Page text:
Yenver Caezar currently resides in Trinidad and attends the University of the West Indies (UWI). The International Relations Major and former International Affairs Chairperson on the Guild of Students now holds the position of ‘Guild Treasurer’. He loves his country without reservation, and aspires to get into politics (as Prime Minister!) one day, contributing towards the island’s holistic development. The STAR spoke with the Saint Luican native who shared with us some of his plans, and how he hopes to make his mark on the political landscape.
The STAR: What sort of contribution do you anticipate making as a politician?
Yenver: I envision myself working closely with the Ministry of Tourism to help in the formulation and implementation of sustainable tourism strategies and assist in marketing the island’s tourism product to help boost tourist arrivals, since this is our leading industry at the moment.
The STAR: What does your position on the UWI Guild of Students entail?
Yenver: I am currently the Guild Treasurer for the academic year 2017-2018. I was the International Affairs Chairperson in the previous academic year; my duties entailed guiding and supervising the activities of the 11 Island Associations on Campus as well as seeking to represent the interests of the Guild on relevant international issues and at relevant international fora.
The STAR: What’s the Saint Lucian student experience like at UWI?
Yenver: Being a Saint Lucian at UWI is wonderful because firstly it gives me a different perspective of the University community compared to most students. It also gives me the opportunity to meet and closely interact with many other bright and talented Saint Lucians via the Saint Lucian Student Association of Trinidad & Tobago (LUSATT). I served as the president of LUSATT in 2015. Being a Saint Lucian in UWI comes with the feeling that you are a cultural ambassador for your country and that whatever moves you make represent a nation. It may seem like a lot of pressure to ensure that you excel but it is actually a source of motivation, knowing that any successes I achieve are seen as a representation of my country.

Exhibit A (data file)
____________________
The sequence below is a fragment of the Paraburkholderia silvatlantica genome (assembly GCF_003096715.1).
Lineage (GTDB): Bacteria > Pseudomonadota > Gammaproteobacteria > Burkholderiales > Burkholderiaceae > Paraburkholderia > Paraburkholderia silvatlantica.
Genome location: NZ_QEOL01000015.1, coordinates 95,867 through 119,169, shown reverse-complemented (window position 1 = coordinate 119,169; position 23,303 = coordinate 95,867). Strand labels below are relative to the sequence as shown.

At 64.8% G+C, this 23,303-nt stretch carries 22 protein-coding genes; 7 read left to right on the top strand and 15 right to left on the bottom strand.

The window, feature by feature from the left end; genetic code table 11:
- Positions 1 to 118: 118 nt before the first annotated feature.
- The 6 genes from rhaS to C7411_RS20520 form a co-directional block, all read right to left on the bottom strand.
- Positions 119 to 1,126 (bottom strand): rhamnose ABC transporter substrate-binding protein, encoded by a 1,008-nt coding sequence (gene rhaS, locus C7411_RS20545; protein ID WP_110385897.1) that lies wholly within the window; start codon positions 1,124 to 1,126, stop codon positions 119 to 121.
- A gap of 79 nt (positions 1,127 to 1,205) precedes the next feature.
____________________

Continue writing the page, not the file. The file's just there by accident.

The STAR: Do you plan on moving back to Saint Lucia?
Yenver: Definitely. I can’t see myself living anywhere else but in this paradise. I also do not wish to contribute further to the brain drain, which we already suffer from. Many attribute this to the lack of opportunities present but I believe that the responsibility is on those with the acquired knowledge and expertise to revamp the system and create opportunities for the youth so that the same problems of today are not voiced by future generations.
The STAR: What aspect of being prime minister appeals to you?
Yenver: I want to become the prime minister because I believe that it would put me in a position to implement the policies which I believe could help better the country. I also believe that I would be able to promote the true interests of the people when I represent the country at meetings of the relevant international organizations.
The STAR: If you were to be elected prime minister what would you change?
Yenver: There is a lot that I would like to change. However, wanting to change something and actually being able to change it are two completely different things. Nepotism, for one. The efficiency of the public sector is another, but these problems are embedded in our culture and are not as simple to change in the term of one administration. I would, however, like to be meaningfully engaged in the process, which would eventually lead to the desired results.
I also wish to change the fact that many of our brilliant students never get to further their education due to their own financial difficulty but, again, an examination of the country’s resources would need to be conducted to determine to what extent exactly we can create these opportunities. It would be idealistic to say I would create free tertiary level education but the reality facing us is that it is something which is most likely beyond what our GDP
can cater for.I would like for us to try to eradicate some of the perpetual third world problems that we face which are rooted in factors such
as a failure to diversify our economy, but again these are ideas which are easier said than done given our economic situation and the lack of resources. As prime minster, I would have to formulate innovative measures to combat these perennial problems.
The STAR: Do you believe everything you’re currently doing is leading up to that position?
Yenver: Yes, but not in a manner in which it influences what I do intentionally. Everything I do is simply done with good intentions at heart and a willingness to develop not only myself holistically but the upcoming generations as well. The youth are the future and it is of paramount importance that they are influenced positively.